Wednesday, 07 24, 2013
TOMPKINSVILLE, Ky.– Governor Steve Beshear today joined state and local leaders to announce more than $1.6 million for sewer rehabilitation projects in the cities of Tompkinsville and Gamaliel in Monroe County. The projects will eliminate health and environmental risks caused by the county’s currently dilapidated sewer systems.
“Effective, modern infrastructure is an imperative foundation for economic development and housing growth in rural Kentucky,” Gov. Beshear said. “This sewer rehabilitation project will provide Monroe County citizens and businesses with safe, reliable access to a modern water system.”
Funding for these projects includes a $660,000 Community Development Block Grant (CDBG) to the city of Gamaliel, as well as a$500,000 Disaster Recovery fund grantand a $500,000 Appalachian Regional Commission (ARC) grant to the city of Tompkinsville. The city of Gamaliel also received a $350,000 federal grant from USDA Rural Development.
Tompkinsville and Gamaliel’s sanitary systems are both decades old and deteriorating rapidly. The Kentucky Division of Water has served several notices of violation to both communities for creating unsafe and inconvenient conditions for residents as a result of the faulty sewer system.
In Tompkinsville, the system regularly suffers from pump station failures, line blockages and manhole overflows that result in blocked roads and raw sewage being dumped into Town Creek and Curtis Branch.
In Gamaliel, the system has sewage overflows, broken lines, standing sewage, odors and sewage backup into buildings. Some residents have been unable to wash clothes and dishes, and pumper trucks have needed to visit homes and businesses to pump sewage out by hand before hauling it away.
The new sewer rehabilitation projects will drastically improve service to nearly 1,200 residents in Monroe County.
The Tompkinsville project will include renovating a lift station, rebuilding or replacing 2,600 feet of 8-inch line and installing 6,900 feet of 8-inch gravity line to replace two lift stations that will be removed. The Gamaliel project will include installing 52 new grinder pumps, installing an ultraviolet disinfection system and rebuilding the oxidation ditch treatment plant.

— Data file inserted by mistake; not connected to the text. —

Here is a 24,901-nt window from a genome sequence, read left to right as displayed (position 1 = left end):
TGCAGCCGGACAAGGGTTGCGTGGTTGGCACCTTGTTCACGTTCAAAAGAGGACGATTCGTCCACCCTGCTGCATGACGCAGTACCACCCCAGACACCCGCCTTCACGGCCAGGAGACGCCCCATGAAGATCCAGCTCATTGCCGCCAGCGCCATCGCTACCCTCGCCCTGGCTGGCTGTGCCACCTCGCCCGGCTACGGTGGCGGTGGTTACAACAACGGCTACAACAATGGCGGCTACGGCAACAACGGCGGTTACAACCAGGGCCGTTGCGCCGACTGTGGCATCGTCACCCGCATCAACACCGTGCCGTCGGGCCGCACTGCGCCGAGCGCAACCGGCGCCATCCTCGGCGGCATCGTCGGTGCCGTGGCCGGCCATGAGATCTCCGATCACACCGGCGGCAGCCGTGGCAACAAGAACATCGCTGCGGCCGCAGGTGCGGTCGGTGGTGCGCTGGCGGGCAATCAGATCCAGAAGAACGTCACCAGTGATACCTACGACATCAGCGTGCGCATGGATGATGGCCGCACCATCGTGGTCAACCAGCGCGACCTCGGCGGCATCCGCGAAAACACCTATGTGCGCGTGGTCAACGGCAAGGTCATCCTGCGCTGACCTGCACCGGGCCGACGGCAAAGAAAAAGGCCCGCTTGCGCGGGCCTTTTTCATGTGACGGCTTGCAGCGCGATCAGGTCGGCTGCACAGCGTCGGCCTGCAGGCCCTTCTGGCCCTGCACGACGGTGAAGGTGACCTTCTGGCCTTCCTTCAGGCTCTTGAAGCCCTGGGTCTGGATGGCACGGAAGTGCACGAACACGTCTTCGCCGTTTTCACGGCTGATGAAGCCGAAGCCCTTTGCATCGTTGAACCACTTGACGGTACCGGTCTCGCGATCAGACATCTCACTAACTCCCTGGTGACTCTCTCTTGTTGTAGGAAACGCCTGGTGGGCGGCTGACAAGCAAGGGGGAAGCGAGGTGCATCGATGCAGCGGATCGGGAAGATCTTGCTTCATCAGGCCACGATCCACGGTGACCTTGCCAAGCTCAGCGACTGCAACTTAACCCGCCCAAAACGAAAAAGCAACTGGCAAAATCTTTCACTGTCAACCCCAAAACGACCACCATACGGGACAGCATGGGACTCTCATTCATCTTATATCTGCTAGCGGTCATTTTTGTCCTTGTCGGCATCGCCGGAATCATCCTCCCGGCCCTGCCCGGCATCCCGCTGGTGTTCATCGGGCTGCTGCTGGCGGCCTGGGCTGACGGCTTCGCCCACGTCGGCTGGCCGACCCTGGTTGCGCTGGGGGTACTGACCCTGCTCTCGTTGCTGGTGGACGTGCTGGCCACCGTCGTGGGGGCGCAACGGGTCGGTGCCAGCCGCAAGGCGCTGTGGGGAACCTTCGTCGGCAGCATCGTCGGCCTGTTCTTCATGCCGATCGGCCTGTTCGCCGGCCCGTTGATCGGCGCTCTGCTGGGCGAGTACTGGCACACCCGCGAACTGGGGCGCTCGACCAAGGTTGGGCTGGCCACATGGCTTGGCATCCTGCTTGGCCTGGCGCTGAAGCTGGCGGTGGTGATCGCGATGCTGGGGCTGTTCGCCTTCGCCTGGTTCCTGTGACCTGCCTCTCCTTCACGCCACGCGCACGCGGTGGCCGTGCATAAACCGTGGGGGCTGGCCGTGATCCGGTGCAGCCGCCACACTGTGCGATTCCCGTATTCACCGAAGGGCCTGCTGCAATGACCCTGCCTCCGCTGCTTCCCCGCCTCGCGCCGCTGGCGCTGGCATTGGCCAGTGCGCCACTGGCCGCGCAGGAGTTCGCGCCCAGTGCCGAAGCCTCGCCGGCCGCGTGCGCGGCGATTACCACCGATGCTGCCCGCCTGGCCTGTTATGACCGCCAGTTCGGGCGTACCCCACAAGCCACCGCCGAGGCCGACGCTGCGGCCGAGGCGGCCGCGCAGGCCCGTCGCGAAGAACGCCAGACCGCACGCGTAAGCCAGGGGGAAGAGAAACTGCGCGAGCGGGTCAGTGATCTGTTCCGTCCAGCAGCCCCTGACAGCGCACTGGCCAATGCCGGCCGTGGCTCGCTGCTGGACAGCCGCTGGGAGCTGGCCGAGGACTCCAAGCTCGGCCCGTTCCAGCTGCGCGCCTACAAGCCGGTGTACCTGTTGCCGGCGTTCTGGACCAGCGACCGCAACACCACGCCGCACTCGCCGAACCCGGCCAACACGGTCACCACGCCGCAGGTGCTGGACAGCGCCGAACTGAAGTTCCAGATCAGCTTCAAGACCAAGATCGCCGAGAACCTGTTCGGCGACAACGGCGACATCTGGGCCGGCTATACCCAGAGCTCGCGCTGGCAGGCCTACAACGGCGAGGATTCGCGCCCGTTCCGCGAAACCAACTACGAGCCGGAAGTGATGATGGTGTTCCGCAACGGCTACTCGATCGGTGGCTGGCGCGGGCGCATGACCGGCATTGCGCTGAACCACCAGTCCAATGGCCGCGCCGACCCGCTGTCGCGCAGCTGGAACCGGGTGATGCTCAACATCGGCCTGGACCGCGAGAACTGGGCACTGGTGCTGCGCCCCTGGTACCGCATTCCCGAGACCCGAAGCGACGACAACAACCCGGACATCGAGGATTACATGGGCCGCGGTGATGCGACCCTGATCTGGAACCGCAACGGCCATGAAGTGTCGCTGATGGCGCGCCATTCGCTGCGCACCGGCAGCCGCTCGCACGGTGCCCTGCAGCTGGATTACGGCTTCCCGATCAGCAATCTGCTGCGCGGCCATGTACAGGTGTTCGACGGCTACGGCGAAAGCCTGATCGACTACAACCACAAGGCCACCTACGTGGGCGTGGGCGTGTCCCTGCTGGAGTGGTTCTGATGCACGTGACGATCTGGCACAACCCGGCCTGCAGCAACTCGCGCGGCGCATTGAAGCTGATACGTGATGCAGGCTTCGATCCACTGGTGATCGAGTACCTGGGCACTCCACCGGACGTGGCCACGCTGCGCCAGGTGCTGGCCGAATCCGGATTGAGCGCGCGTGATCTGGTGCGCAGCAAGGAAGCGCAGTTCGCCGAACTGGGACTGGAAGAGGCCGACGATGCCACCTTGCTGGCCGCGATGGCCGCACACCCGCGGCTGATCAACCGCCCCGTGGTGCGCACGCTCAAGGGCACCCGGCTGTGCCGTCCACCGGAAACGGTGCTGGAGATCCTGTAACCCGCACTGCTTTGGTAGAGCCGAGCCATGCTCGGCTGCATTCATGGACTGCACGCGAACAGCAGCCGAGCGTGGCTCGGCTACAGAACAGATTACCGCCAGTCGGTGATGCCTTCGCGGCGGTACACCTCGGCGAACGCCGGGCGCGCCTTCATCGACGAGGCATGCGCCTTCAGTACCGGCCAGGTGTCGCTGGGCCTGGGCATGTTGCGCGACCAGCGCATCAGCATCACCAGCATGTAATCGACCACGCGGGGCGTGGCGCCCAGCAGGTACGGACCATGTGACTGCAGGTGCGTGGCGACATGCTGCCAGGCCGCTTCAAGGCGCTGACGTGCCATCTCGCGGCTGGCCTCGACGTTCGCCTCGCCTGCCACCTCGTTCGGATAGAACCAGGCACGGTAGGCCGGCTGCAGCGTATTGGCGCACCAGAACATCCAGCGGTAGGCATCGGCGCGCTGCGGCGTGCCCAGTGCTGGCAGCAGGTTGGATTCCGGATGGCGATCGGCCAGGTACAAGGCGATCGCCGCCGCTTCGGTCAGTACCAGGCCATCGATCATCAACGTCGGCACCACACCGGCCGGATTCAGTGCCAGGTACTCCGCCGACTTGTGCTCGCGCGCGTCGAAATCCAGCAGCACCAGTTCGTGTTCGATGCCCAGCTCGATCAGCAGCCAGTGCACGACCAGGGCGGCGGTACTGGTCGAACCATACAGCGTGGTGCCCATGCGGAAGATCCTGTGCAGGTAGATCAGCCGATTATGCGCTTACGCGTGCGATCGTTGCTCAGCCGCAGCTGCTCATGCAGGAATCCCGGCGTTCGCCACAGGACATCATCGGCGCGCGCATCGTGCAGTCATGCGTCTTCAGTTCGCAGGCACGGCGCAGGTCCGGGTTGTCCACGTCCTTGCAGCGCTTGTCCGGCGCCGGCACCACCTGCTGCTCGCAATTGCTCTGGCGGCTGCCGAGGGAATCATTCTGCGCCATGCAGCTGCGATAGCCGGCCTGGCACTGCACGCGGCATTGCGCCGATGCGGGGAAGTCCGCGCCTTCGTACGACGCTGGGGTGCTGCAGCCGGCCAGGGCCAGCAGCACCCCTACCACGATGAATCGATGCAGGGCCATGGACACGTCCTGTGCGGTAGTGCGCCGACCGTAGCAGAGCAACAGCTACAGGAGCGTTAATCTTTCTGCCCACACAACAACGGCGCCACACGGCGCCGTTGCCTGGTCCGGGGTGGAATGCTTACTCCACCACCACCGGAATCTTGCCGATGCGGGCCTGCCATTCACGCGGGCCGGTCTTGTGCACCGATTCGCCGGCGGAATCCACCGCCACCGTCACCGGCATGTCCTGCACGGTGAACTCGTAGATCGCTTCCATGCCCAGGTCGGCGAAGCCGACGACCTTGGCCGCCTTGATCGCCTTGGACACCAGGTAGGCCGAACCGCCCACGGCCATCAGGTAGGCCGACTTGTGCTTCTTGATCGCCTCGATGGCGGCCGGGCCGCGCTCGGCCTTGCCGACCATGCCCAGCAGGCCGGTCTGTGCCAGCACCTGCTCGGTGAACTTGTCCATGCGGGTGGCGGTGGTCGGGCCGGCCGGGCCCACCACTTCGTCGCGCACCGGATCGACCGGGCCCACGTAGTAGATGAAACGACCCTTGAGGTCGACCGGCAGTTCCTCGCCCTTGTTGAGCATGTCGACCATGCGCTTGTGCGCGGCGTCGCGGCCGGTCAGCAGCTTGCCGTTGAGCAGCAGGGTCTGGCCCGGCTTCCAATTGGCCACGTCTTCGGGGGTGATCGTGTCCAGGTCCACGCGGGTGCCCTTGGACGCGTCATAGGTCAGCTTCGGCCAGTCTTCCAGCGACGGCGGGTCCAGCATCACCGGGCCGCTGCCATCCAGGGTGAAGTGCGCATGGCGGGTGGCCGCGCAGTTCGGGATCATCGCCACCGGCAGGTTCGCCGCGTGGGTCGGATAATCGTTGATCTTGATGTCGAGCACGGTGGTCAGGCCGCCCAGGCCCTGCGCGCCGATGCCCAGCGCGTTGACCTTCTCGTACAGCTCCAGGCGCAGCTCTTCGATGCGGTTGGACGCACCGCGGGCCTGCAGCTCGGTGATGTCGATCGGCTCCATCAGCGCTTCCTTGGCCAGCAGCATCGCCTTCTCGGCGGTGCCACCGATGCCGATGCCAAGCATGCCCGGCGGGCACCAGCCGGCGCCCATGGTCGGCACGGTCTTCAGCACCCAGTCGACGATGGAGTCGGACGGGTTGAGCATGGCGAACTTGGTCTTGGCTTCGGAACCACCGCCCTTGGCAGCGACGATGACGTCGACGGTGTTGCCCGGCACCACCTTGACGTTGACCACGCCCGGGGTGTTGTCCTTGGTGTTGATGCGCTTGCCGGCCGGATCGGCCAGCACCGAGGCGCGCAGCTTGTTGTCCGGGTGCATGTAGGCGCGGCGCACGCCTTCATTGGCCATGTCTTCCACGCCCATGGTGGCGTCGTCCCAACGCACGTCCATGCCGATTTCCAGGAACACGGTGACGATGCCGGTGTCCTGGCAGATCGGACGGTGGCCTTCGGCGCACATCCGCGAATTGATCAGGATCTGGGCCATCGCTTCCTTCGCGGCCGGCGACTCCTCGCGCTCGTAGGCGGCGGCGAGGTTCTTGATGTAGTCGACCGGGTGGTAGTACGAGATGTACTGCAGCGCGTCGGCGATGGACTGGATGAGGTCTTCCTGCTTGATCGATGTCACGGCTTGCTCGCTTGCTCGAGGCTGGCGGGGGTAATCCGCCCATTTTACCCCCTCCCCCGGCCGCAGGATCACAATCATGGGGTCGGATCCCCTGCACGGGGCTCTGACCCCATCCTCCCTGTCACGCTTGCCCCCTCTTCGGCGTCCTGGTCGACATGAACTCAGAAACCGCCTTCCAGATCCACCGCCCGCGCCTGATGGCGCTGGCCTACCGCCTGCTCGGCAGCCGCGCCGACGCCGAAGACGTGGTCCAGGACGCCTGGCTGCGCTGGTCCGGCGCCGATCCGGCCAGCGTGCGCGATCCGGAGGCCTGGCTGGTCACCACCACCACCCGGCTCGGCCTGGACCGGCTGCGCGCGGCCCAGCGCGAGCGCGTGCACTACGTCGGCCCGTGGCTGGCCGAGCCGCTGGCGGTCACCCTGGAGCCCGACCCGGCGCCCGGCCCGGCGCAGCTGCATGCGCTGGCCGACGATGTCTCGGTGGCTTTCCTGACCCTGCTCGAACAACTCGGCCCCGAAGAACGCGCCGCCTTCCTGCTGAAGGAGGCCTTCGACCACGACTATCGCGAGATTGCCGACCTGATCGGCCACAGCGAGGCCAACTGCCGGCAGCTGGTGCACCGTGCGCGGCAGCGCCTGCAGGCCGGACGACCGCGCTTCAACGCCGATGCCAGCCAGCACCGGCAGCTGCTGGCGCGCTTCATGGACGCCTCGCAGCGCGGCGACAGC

“I am very pleased that funding is now in place to move forward on these critical sewer and wastewater improvements,” said Sen. Sara Beth Gregory. “Proper infrastructure is absolutely necessary to promote growth and economic development, and I appreciate the efforts of local, state, and federal officials who worked together to bring these improvements to Monroe County.”
“These funds are greatly needed to ensure Tompkinsville and Gamaliel’s sewer infrastructure may be adequately restored,” said Rep. Bart Rowland. “Every community deserves safe access to water, and as a citizen of Monroe County myself, I am thankful for the Governor’s leadership on this project’s announcement.”
“I would like to thank Gov. Beshear for understanding the necessity and importance of maintaining good infrastructure in small rural counties of Kentucky,” said Monroe County Judge Executive Tommy Willett. “We have 1200 Monroe County residents that will be affected by the upgrades in our sewer system. We are elated to have the opportunity to make the cities of Tompkinsville and Gamaliel healthier and safer.”
“This is definitely a joyous day for our county and the cities of Tompkinsville and Gamaliel,” said Tompkinsville Mayor John Proffitt. “To receive $1.6 million for much needed sewer rehabilitation in both communities is crucial to solving infiltration and inflow problems, failing lift stations, and replacing clay tile collection lines. A huge thanks goes out to Gov. Beshear, Commissioner Wilder, the staff at the Department for Local Government, and others who helped in securing this funding to improve the water quality and overall health conditions for our county.”
“The overflow of raw sewage unnecessarily exposes citizens to contaminated water supplies and pollutes the surrounding environment,” said Department for Local Government (DLG) Commissioner Tony Wilder. “The construction of new sewer lines and pump stations are essential to protecting the health of area residents, alleviating future environmental damage and making Monroe County overall a safer place to live.”
The state’s CDBG program is administered by DLG and funded through the U.S. Department of Housing and Urban Development (HUD). Kentucky’s Congressional leaders’ continued support of the CDBG program ensures the availability of continued funding in Kentucky and nationally.
Established in 1965, ARC partners with federal, state and local governments in an effort to support sustainable community and economic growth throughout Appalachia by funding projects that range from education and job training to housing and business expansion to transportation and infrastructure development.